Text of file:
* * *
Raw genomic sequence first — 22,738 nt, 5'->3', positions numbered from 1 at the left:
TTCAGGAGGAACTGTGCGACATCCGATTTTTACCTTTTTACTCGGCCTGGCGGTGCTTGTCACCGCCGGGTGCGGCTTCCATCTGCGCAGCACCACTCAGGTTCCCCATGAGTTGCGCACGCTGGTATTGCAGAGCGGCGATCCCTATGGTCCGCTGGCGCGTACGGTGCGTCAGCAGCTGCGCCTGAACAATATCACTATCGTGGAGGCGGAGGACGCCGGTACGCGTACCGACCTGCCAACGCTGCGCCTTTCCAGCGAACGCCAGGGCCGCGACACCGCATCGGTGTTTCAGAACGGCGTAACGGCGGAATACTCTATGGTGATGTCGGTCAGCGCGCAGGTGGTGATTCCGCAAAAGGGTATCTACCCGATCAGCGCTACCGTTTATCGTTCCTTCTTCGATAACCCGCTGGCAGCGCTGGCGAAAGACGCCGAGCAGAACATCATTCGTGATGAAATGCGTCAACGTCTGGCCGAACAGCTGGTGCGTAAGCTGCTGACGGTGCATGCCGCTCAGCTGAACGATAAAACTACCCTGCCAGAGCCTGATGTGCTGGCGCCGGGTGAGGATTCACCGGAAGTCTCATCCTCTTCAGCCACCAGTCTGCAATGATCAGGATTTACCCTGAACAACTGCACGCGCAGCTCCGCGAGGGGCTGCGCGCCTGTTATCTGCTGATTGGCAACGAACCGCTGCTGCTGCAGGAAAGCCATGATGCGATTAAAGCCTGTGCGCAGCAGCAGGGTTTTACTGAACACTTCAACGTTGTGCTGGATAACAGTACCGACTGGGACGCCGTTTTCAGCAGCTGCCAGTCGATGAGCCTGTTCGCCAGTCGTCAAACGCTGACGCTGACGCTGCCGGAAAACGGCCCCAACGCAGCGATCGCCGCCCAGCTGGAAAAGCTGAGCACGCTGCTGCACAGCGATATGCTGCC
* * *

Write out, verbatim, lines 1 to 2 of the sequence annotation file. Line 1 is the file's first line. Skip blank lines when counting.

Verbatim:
Raw genomic sequence first — 22,738 nt, 5'->3', positions numbered from 1 at the left:
TTCAGGAGGAACTGTGCGACATCCGATTTTTACCTTTTTACTCGGCCTGGCGGTGCTTGTCACCGCCGGGTGCGGCTTCCATCTGCGCAGCACCACTCAGGTTCCCCATGAGTTGCGCACGCTGGTATTGCAGAGCGGCGATCCCTATGGTCCGCTGGCGCGTACGGTGCGTCAGCAGCTGCGCCTGAACAATATCACTATCGTGGAGGCGGAGGACGCCGGTACGCGTACCGACCTGCCAACGCTGCGCCTTTCCAGCGAACGCCAGGGCCGCGACACCGCATCGGTGTTTCAGAACGGCGTAACGGCGGAATACTCTATGGTGATGTCGGTCAGCGCGCAGGTGGTGATTCCGCAAAAGGGTATCTACCCGATCAGCGCTACCGTTTATCGTTCCTTCTTCGATAACCCGCTGGCAGCGCTGGCGAAAGACGCCGAGCAGAACATCATTCGTGATGAAATGCGTCAACGTCTGGCCGAACAGCTGGTGCGTAAGCTGCTGACGGTGCATGCCGCTCAGCTGAACGATAAAACTACCCTGCCAGAGCCTGATGTGCTGGCGCCGGGTGAGGATTCACCGGAAGTCTCATCCTCTTCAGCCACCAGTCTGCAATGATCAGGATTTACCCTGAACAACTGCACGCGCAGCTCCGCGAGGGGCTGCGCGCCTGTTATCTGCTGATTGGCAACGAACCGCTGCTGCTGCAGGAAAGCCATGATGCGATTAAAGCCTGTGCGCAGCAGCAGGGTTTTACTGAACACTTCAACGTTGTGCTGGATAACAGTACCGACTGGGACGCCGTTTTCAGCAGCTGCCAGTCGATGAGCCTGTTCGCCAGTCGTCAAACGCTGACGCTGACGCTGCCGGAAAACGGCCCCAACGCAGCGATCGCCGCCCAGCTGGAAAAGCTGAGCACGCTGCTGCACAGCGATATGCTGCC